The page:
How suicide is portrayed in the media is very important as insensitive reporting could lead to additional suicide attempts or deaths. Several efforts have been made to develop guidelines and recommendations to assist media with appropriate reporting so  the issue of suicide is covered but with the emphasis  on seeking help and providing hope for those that may be struggling.

The Recommendations for Media Reporting on Suicide was developed by the American Foundation for Suicide Prevention (AFSP), the Substance Abuse and Mental Health Services Administration (SAMHSA), Suicide Awareness Voices of Education (SAVE), among others.

The recommendations developed by a group of suicide prevention experts, researchers and journalists are based on more than 50 research studies. Included in the recommendations is advice for online journalists, including bloggers and message board forums.

Social networking sites are sometimes used to memorialize those who die by suicide. As such, they need to be monitored for harmful content so that  viewers who may be struggling with suicide themselves are not receiving unintended messages that may exacerbate their problems or encourage similar actions. These sites should include referral resources and information on accessing help, as well as providing messages of hope. As an example, when someone on Facebook sees a friend post a suicidal comment they can report the person to Facebook using the Report Suicidal Content link or the report links found throughout the site.

More than 50 research studies worldwide have found that certain types of news coverage can increase the likelihood of suicide in vulnerable individuals. The magnitude of this increase is related to the amount, duration, and prominence of coverage.

Risk of additional suicides increases when the story explicitly describes the suicide method, uses dramatic/graphic headlines or images, and repeated/extensive coverage sensationalizes or glamorizes a death. ​Suicide Contagion, or “Copycat Suicide,” occurs when one or more suicides are reported in a way that contributes to another suicide.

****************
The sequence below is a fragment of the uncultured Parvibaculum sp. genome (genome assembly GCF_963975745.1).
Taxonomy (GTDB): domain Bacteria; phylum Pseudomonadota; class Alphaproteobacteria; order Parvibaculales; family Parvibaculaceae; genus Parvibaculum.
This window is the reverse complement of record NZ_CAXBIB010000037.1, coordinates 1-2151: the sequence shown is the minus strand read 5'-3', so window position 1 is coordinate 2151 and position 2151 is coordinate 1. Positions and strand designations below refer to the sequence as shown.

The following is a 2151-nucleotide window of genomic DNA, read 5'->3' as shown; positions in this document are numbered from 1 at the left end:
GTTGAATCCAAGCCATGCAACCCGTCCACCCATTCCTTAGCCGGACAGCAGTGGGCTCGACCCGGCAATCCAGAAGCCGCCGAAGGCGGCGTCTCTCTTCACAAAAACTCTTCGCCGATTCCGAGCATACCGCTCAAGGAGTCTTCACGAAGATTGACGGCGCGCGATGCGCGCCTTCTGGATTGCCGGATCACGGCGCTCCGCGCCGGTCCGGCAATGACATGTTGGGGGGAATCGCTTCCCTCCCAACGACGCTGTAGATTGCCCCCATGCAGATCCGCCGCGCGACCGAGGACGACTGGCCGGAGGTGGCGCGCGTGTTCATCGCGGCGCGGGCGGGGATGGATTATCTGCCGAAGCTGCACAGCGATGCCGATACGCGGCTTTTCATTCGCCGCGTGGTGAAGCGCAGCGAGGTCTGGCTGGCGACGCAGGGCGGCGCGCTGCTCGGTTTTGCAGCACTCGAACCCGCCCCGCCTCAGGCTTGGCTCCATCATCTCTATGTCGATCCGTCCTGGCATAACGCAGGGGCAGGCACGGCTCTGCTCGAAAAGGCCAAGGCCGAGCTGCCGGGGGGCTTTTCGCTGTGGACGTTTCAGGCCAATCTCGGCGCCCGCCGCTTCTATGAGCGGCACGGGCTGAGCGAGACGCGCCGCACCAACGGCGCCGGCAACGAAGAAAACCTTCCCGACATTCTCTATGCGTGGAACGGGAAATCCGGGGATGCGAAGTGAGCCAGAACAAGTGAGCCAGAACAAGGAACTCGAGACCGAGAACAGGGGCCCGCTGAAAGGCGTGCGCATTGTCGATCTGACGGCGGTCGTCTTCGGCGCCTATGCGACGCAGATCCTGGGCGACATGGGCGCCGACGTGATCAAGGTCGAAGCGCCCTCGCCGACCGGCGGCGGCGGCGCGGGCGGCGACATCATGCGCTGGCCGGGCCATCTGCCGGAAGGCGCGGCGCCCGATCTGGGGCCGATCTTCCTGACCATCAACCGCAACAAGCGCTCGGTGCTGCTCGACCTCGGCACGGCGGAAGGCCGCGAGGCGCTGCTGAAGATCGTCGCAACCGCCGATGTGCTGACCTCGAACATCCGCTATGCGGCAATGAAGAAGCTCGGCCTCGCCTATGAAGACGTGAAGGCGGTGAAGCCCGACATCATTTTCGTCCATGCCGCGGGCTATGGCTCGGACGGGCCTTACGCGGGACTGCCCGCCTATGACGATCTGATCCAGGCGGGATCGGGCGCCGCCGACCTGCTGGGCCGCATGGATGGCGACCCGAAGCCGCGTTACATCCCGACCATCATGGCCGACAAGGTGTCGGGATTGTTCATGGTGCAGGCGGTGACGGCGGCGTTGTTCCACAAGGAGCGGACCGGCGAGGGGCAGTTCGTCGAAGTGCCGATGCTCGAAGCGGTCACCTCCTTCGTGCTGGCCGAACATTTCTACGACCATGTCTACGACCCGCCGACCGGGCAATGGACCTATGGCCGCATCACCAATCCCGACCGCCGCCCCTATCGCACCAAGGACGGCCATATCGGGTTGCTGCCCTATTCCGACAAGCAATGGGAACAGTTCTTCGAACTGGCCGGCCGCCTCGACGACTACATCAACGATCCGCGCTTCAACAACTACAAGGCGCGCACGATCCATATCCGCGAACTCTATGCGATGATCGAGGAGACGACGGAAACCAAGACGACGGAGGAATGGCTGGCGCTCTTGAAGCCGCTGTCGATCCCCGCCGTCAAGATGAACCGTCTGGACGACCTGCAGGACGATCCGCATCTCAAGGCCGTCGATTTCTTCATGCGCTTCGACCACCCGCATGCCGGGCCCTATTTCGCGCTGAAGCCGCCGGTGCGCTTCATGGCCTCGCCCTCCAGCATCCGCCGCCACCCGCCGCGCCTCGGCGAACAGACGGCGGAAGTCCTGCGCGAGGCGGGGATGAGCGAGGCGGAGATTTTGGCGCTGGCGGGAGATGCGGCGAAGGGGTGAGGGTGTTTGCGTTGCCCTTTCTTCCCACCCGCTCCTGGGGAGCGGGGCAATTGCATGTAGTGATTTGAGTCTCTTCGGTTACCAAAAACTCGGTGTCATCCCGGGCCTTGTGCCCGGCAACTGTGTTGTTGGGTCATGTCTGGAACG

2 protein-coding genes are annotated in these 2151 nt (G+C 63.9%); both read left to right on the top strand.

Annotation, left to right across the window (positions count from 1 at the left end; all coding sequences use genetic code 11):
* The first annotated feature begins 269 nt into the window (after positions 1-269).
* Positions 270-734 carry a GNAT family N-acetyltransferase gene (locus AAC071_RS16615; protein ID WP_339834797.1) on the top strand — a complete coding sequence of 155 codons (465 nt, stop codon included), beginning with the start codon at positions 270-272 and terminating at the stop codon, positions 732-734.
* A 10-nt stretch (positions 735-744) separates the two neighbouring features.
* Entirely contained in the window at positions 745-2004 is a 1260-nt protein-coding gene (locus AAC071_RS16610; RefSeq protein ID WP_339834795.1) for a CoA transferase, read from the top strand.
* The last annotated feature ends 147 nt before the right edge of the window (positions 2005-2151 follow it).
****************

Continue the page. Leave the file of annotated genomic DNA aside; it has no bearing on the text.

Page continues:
Covering suicide carefully, even briefly, can change public misperceptions and correct myths which can encourage those who are vulnerable or at risk to seek help.

Do’s and Dont’s for reporting on suicide in the media: 

Instead of This: Do this:
  • Big or sensationalistic headlines, or prominent placement (e.g., “Kurt Cobain Used Shotgun to Commit Suicide”).
  • Inform the audience without sensationalizing the suicide and minimize prominence (e.g., “Kurt Cobain Dead at 27”)
  • Including photos/videos of the location or method of death, grieving family, friends, memorials, or funerals.
  • Use school/work or family photo; include hotline logo or local crisis phone numbers.
  • Describing recent suicides as an “epidemic,” “skyrocketing,” or other strong terms
  • Carefully investigate the most recent CDC data and use no sensational words like ‘”rise” or “higher”
  • Describing a suicide as inexplicable or “without warning.”
  • Most, but not all, people who die by suicide exhibit warning signs. Include the “Warning Signs” and “What to Do” sidebar in your article if possible.
  • “John Doe left a suicide note saying…”
  •  “A note from the deceased was found and is being reviewed by the medical examiner.”
  • Investigating and reporting on suicide similarly to reporting on crimes.
  • Report on suicide as a public health issue.
  • Quoting/interviewing police or first responders about the causes of suicide.
  • Seek advice from suicide prevention experts.
  • Referring to suicide as “successful,” “unsuccessful,” or a “failed attempt.”
  • Describe as “died by suicide,” “completed,” or “killed him/herself.”

For more information on responsible media reporting, click here.